Human Resources and Nonprofits

EPIC finalists have rich West Michigan tradition

Seventeen nominees are vying for awards in six categories.

May 9, 2014
| By Pat Evans |
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RichardPappasEPIC
Richard Pappas, President, Davenport University. Photo by Matt Radick

Seventeen nominees will come together Thursday for an epic celebration.

The fifth annual Grand Rapids Area Chamber of Commerce EPIC Awards will be held 5:30-8 p.m. at Frederik Meijer Gardens and Sculpture Park. The awards are a combination of three former chamber celebrations: the Minority Business Celebration, Salute to West Michigan Business and the Small Business Celebration.

EPIC stands for Entrepreneurial, Progressive, Innovative and Collaborative. The nominees come from six categories that recognize businesses and individuals that support the community, demonstrate growth, find ways to innovate, and work with others as mentors and collaborators.

Following nomination, the company or individual was sent an application. Community leaders and past winners comprised a committee that reviewed nominations and selected the finalists. The finalists were then interviewed to determine the winner of each category. Winners will be announced at the May 15 event.

For more information about the event, see grandrapids.org/events-programs/epic-awards. Photography is by the Business Journal’s Matt Radick.

The 17 2014 EPIC Award finalists are:

EXCELLENCE IN BUSINESS

Davenport University

Since its founding in 1866, Davenport University has grown from a small business school in Grand Rapids to the second largest private, nonprofit university in Michigan with about 10,000 students in 50 graduate and undergraduate programs. The school has 11 campuses and an extensive online presence with one of the lowest tuition rates of Michigan private schools. With President Richard Pappas at the helm, Davenport’s Vision 2015 has infused quality measures into its programs and graduation rates have more than doubled, with better academic success and more than 95 percent of graduates staying in Michigan for employment.

Elzinga and Volkers Inc.

In 1945, Elzinga and Volkers was founded with a commitment to lifelong clients with a simple mission statement: Listen, Solve, Satisfy. Headquartered in Holland, the construction firm houses seasoned managers who take careful note of clients’ needs and offer services in construction management, supplemental staffing, fire stopping and national building services. The last year has seen Elzinga and Volkers rake in the awards, including runner-up for Michigan Contractor of the Year. For three straight years, the firm has been named a West Michigan and National Best and Brightest Company to Work For. Safety is a top priority for Elzinga and Volkers; it has seen more than 2,500 days with no lost time to injuries.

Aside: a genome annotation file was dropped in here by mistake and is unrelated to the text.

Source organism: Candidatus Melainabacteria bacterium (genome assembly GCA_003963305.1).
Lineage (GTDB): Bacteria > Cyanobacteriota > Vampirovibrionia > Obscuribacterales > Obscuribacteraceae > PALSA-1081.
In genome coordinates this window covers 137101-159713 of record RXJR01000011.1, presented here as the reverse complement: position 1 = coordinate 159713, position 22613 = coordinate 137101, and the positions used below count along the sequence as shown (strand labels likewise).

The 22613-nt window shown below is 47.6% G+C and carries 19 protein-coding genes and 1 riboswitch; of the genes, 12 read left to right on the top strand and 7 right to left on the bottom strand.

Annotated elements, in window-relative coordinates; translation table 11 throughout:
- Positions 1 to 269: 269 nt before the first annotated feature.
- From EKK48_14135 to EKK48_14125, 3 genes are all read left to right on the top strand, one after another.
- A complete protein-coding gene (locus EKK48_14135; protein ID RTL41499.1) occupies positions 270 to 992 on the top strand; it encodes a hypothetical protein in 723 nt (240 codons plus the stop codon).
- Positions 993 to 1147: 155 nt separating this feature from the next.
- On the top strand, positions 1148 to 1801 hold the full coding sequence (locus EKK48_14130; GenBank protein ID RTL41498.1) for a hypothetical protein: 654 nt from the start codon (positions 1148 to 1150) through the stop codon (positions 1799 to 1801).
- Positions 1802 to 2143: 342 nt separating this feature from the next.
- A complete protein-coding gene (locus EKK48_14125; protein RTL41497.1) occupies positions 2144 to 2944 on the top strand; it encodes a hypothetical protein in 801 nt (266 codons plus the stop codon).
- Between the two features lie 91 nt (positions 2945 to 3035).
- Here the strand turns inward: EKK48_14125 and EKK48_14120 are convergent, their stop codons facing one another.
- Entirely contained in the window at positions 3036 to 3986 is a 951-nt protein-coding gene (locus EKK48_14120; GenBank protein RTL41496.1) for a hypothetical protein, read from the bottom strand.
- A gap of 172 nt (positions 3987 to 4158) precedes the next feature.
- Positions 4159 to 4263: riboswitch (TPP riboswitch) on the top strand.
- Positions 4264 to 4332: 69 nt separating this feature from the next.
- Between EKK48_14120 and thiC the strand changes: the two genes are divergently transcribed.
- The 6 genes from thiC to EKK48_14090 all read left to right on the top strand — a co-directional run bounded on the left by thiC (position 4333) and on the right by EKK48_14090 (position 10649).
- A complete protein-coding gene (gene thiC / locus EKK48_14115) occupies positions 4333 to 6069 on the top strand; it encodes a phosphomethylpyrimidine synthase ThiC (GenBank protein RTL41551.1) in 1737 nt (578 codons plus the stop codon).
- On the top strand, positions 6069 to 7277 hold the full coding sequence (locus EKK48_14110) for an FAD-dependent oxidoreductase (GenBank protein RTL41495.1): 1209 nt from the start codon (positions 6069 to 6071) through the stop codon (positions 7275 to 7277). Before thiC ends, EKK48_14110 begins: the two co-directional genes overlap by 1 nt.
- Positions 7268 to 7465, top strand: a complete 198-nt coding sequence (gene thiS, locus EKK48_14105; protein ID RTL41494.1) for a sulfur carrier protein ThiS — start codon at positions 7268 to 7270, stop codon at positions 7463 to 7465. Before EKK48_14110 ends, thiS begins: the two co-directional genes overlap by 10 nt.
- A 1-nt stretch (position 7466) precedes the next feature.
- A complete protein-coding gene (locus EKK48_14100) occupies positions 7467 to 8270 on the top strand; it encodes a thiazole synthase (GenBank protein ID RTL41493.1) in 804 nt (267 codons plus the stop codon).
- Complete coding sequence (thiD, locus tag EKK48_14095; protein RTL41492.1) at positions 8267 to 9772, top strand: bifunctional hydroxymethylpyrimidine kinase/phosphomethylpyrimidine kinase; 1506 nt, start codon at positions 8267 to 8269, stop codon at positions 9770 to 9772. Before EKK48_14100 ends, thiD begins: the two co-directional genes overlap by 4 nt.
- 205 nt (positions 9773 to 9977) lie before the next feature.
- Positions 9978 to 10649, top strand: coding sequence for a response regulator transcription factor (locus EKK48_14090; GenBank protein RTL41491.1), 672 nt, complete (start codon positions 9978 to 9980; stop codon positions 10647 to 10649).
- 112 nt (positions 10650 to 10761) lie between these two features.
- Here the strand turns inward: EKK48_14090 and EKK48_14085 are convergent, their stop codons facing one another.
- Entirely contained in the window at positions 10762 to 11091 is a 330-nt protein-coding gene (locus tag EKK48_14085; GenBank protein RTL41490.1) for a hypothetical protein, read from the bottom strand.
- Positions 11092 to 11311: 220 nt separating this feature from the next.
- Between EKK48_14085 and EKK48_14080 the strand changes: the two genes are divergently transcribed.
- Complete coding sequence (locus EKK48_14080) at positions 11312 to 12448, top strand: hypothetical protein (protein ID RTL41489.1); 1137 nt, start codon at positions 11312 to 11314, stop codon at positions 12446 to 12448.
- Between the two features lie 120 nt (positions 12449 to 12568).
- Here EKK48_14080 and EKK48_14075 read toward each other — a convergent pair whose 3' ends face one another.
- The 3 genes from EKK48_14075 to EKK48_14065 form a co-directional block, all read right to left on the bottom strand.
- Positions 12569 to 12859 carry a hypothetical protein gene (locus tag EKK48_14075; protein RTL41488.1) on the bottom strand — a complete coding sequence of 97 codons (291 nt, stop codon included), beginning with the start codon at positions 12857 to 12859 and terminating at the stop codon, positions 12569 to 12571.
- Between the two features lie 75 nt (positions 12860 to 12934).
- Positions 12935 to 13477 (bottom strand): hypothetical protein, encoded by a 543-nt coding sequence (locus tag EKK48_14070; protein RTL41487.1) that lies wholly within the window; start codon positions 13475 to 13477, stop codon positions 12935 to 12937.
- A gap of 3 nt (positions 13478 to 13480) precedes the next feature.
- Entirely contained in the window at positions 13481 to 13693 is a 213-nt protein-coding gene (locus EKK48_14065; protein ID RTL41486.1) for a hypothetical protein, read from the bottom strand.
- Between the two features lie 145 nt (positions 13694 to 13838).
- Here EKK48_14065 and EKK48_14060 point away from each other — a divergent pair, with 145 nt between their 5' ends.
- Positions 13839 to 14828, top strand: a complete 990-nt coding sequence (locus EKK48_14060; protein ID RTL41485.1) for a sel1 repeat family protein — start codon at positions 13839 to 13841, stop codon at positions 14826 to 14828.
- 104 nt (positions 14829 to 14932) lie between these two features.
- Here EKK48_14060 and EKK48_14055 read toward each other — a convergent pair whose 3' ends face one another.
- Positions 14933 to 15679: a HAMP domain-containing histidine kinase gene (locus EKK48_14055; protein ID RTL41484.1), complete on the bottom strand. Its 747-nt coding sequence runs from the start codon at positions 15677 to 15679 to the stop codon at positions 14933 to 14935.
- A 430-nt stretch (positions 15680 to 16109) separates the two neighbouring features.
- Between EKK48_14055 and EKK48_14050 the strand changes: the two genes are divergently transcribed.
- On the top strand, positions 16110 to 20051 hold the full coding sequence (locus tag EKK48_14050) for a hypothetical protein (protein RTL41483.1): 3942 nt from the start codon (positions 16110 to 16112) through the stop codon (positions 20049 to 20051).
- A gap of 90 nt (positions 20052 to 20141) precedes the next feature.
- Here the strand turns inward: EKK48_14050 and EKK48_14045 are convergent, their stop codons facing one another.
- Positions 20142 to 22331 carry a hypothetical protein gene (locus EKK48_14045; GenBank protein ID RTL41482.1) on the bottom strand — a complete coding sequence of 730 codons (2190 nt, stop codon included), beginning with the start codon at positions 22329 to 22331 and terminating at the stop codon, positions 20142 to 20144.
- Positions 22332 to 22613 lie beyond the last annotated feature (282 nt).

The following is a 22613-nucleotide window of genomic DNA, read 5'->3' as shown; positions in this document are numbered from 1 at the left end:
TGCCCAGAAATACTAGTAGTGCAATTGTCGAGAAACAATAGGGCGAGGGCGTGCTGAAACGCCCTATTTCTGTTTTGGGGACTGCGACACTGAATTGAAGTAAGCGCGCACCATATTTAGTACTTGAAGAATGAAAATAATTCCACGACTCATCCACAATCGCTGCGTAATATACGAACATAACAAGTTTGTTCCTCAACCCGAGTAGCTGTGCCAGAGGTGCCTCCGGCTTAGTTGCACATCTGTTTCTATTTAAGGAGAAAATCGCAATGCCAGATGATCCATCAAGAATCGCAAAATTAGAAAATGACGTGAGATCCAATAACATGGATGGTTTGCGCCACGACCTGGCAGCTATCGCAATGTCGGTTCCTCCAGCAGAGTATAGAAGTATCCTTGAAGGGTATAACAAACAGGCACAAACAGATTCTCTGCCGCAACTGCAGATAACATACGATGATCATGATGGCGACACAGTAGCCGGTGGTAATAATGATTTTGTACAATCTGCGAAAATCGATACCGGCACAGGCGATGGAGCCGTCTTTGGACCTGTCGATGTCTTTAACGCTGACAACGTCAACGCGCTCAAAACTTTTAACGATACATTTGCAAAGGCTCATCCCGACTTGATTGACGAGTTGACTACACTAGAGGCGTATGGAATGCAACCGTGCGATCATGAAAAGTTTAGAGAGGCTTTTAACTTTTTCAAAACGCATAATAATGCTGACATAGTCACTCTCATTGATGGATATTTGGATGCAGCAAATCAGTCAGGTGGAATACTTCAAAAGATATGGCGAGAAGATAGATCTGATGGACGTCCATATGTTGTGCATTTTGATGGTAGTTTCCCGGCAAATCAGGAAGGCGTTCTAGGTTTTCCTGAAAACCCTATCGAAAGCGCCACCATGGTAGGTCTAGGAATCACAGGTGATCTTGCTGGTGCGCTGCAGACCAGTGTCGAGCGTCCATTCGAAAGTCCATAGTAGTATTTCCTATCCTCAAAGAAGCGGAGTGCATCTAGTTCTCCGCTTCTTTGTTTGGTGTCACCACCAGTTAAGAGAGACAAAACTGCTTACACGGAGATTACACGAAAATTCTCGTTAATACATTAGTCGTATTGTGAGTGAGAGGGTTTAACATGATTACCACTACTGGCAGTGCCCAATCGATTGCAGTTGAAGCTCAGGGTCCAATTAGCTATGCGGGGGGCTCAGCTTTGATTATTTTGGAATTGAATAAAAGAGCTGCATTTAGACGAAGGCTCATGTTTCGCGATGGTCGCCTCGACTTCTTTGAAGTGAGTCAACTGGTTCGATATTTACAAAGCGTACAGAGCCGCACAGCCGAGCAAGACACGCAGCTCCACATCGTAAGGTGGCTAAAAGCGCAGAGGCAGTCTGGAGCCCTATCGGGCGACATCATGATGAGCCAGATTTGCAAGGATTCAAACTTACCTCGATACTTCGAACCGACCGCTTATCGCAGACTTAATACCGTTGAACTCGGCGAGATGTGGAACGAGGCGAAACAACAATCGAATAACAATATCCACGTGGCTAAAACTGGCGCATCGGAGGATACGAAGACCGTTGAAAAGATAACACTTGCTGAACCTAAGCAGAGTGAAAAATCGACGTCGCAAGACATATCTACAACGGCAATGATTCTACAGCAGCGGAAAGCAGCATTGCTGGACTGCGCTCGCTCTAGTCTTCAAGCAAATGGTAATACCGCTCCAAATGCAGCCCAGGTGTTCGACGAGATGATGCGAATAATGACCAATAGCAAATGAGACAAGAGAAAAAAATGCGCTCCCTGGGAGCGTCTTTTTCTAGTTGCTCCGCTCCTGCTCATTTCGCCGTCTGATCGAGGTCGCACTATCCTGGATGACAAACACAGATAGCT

Life EMS Ambulance

Since its founding 34 years ago, Life EMS Ambulance has grown from one used Ford ambulance to 120 state-of-the-art vehicles servicing nine Michigan counties with 450 workers. When Mark Meijer and Ken Morris — with six other paramedics — started the company, all they had was a former house with a rotary phone, card table, coffeemaker and police scanner, with a mission to provide “skill and compassion when you need it most.” Now Life EMS offers first aid and CPR classes, high school EMT classes and Camp 911, a summer day camp. Life EMS is a local company with a national reputation that features accreditation, vehicle safety innovation and a partnership with Stryker for product development.

MINORITY-OWNED BUSINESS

Specialized Staffing Solutions LLC

In 2001, Jacqueline Barton founded Specialized Staffing Solutions in South Bend, Ind. The firm’s leadership team, spread through five offices in Indiana and Michigan, has more than 75 years of executive management experience. It offers staffing and outsourcing to customers in light industrial, office, professional and technical fields, as well as on-site management, traditional staffing, referral-based staffing and direct hire. By learning about its clients’ facilities, business processes and challenges, Specialized Staffing offers quality on-demand staffing. It saw a 27 percent growth in 2013 with 45 internal employees. Last year, the company processed more than 7,000 W-2s.

M&K Construction Supply Co. LLC

In 2006, Manoj Mulki put together doing odd jobs and his dream to start M&K Construction Supply. Mulki came to the United States with nothing, but soon he rose to a manager position. Having a steady paycheck didn’t end his desire to create and own his own business. M&K began by supplying sand, gravel, limestone and crushed concrete. While companies were going out of business in the mid-2000s, Mulki’s business thrived by following the mantra that great customer service goes a long way. “For me, success is what I accomplish and what I give back to the community,” Mulki said. “I gauge my success by setting a goal and achieving it. I want to show the community that if I can do it, anyone can do it.”